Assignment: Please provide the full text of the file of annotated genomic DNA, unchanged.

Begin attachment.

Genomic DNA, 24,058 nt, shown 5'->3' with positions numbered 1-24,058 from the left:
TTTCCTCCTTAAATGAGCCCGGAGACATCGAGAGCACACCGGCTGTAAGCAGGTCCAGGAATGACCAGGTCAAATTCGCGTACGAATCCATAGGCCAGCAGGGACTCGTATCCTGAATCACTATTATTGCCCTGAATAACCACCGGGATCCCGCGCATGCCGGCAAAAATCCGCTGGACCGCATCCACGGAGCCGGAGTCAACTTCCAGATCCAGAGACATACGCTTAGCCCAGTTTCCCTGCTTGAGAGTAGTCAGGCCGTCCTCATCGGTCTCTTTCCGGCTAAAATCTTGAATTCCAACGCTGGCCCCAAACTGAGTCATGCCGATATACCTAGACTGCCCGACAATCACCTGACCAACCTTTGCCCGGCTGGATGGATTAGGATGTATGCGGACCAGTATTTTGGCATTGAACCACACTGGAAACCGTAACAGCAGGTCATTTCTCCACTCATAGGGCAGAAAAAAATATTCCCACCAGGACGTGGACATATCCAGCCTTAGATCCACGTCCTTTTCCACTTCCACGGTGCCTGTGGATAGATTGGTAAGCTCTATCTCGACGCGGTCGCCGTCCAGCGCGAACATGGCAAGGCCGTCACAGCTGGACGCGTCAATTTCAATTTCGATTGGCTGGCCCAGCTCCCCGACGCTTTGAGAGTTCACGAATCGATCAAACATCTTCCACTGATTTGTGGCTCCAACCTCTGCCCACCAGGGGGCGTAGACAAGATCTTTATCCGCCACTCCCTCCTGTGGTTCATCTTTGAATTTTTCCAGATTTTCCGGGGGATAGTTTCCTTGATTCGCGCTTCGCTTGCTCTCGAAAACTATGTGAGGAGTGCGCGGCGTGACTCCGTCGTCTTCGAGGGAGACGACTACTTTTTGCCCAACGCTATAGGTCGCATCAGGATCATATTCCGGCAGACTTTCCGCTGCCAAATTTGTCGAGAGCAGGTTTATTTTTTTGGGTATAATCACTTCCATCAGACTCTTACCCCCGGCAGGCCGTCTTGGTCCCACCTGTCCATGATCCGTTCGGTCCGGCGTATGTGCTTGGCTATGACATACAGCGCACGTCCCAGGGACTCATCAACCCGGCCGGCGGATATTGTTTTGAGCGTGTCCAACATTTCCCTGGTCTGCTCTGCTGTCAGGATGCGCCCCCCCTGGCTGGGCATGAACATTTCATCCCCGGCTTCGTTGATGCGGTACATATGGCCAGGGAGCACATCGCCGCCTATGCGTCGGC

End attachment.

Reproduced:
Genomic DNA, 24,058 nt, shown 5'->3' with positions numbered 1-24,058 from the left:
TTTCCTCCTTAAATGAGCCCGGAGACATCGAGAGCACACCGGCTGTAAGCAGGTCCAGGAATGACCAGGTCAAATTCGCGTACGAATCCATAGGCCAGCAGGGACTCGTATCCTGAATCACTATTATTGCCCTGAATAACCACCGGGATCCCGCGCATGCCGGCAAAAATCCGCTGGACCGCATCCACGGAGCCGGAGTCAACTTCCAGATCCAGAGACATACGCTTAGCCCAGTTTCCCTGCTTGAGAGTAGTCAGGCCGTCCTCATCGGTCTCTTTCCGGCTAAAATCTTGAATTCCAACGCTGGCCCCAAACTGAGTCATGCCGATATACCTAGACTGCCCGACAATCACCTGACCAACCTTTGCCCGGCTGGATGGATTAGGATGTATGCGGACCAGTATTTTGGCATTGAACCACACTGGAAACCGTAACAGCAGGTCATTTCTCCACTCATAGGGCAGAAAAAAATATTCCCACCAGGACGTGGACATATCCAGCCTTAGATCCACGTCCTTTTCCACTTCCACGGTGCCTGTGGATAGATTGGTAAGCTCTATCTCGACGCGGTCGCCGTCCAGCGCGAACATGGCAAGGCCGTCACAGCTGGACGCGTCAATTTCAATTTCGATTGGCTGGCCCAGCTCCCCGACGCTTTGAGAGTTCACGAATCGATCAAACATCTTCCACTGATTTGTGGCTCCAACCTCTGCCCACCAGGGGGCGTAGACAAGATCTTTATCCGCCACTCCCTCCTGTGGTTCATCTTTGAATTTTTCCAGATTTTCCGGGGGATAGTTTCCTTGATTCGCGCTTCGCTTGCTCTCGAAAACTATGTGAGGAGTGCGCGGCGTGACTCCGTCGTCTTCGAGGGAGACGACTACTTTTTGCCCAACGCTATAGGTCGCATCAGGATCATATTCCGGCAGACTTTCCGCTGCCAAATTTGTCGAGAGCAGGTTTATTTTTTTGGGTATAATCACTTCCATCAGACTCTTACCCCCGGCAGGCCGTCTTGGTCCCACCTGTCCATGATCCGTTCGGTCCGGCGTATGTGCTTGGCTATGACATACAGCGCACGTCCCAGGGACTCATCAACCCGGCCGGCGGATATTGTTTTGAGCGTGTCCAACATTTCCCTGGTCTGCTCTGCTGTCAGGATGCGCCCCCCCTGGCTGGGCATGAACATTTCATCCCCGGCTTCGTTGATGCGGTACATATGGCCAGGGAGCACATCGCCGCCTATGCGTCGGC